Biologist Finds New Spider Species Hiding In Western Grasslands — And Another, And Another

By Ben Wolford on April 16, 2014 1:07 PM EDT

Fort Pierre National Grassland has, until recently, concealed the existence of three previously unknown species of spiders. (Photo: U.S. Forest Service)

Fort Pierre National Grassland has, until recently, concealed the existence of three previously unknown species of spiders. (Photo: U.S. Forest Service)

A biologist in South Dakota has made it his business to root out the undiscovered arachnids hiding in his backyard. So far, L. Brian Patrick has found three new spider species, according to the Agriculture Department, which recently wrote about Patrick's streak on its blog. All of them were living in the Fort Pierre National Grassland, west of Sioux Falls, S.D.

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As the USDA notes, it didn't take a trek deep into the rainforest to find these bugs. It was really just a few drives down Interstate 90. Patrick is chair of the Department of Biological Sciences at Dakota Wesleyan University in Mitchell, S.D., and his main research interest is local biodiversity — but mostly the spiders and beetles. To that end, he established the South Dakota Spider Survey.

"I am not surprised that I am finding new species living in the Fort Pierre National Grassland," Patrick told them. "This particular type of northern mixed-grass prairie hasn't been heavily sampled, and the protection and management of the land by the USDA Forest Service has helped maintain the integrity of this biologically unique ecosystem."

So Patrick has taken it upon himself to sample it. To find new spiders, he uses all the modern tools of his trade. Ziploc containers, cups, a net, hands, interns.

And they make traps. Here's a classic one called a pitfall trap: bury a cup in the ground; spiders fall in and can't climb out. Here's another one called a ramp trap: put a ramp leading to the cup so that they climb the ramp and fall into the cup and can't climb out. Real advanced stuff.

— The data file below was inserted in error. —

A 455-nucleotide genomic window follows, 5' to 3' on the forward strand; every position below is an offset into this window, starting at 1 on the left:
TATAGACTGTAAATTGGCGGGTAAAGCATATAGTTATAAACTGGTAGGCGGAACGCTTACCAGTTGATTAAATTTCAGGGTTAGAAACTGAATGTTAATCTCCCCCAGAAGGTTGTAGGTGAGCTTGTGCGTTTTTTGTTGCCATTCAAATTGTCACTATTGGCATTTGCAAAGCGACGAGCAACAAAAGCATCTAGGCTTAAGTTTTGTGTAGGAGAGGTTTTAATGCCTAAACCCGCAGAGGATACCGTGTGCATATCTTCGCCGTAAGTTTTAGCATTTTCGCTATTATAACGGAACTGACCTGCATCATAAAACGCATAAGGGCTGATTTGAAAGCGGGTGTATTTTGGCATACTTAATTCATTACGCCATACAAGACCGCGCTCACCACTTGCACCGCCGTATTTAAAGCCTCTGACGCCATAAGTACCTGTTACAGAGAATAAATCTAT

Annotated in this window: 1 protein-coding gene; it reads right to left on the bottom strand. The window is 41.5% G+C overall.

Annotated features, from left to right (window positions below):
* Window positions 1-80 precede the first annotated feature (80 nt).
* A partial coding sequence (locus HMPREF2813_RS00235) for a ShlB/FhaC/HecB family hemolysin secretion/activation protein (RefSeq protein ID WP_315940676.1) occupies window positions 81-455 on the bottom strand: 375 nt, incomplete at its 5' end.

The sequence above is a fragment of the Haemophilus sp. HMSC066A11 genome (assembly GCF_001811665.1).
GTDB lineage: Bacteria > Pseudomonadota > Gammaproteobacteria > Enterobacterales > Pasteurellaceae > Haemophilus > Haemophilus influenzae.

Here's the key, though. It's knowing what you've got in the cup. Patrick takes his samples back to the lab and compares their features to those of known species. Sometimes he consults with other experts. If the differences are sufficient, then voila: "Two New North American Theridion Species," published November 2013 in the Journal of Arachnology. In it, he describes T. pierre, a tiny green spider that looks like this. According to the Dakota Wesleyan, there were 44,540 known species of spiders as of January, but biologists estimate that's only 10 percent of the total number of living species.

Patrick may have three more new spiders on the way, two dwarf spiders of the genera Ceraticelus and Mermessus and one other. Soon, the one-man spider spotter will take his show on the road, according to the USDA. "After the grasslands, he plans to head to northeast South Dakota to look for more spiders hiding out in the wetlands, prairie and tree belts." He figures he's the only arachnologist in the state. Even Patrick admits: "It's not very sexy to work in South Dakota."

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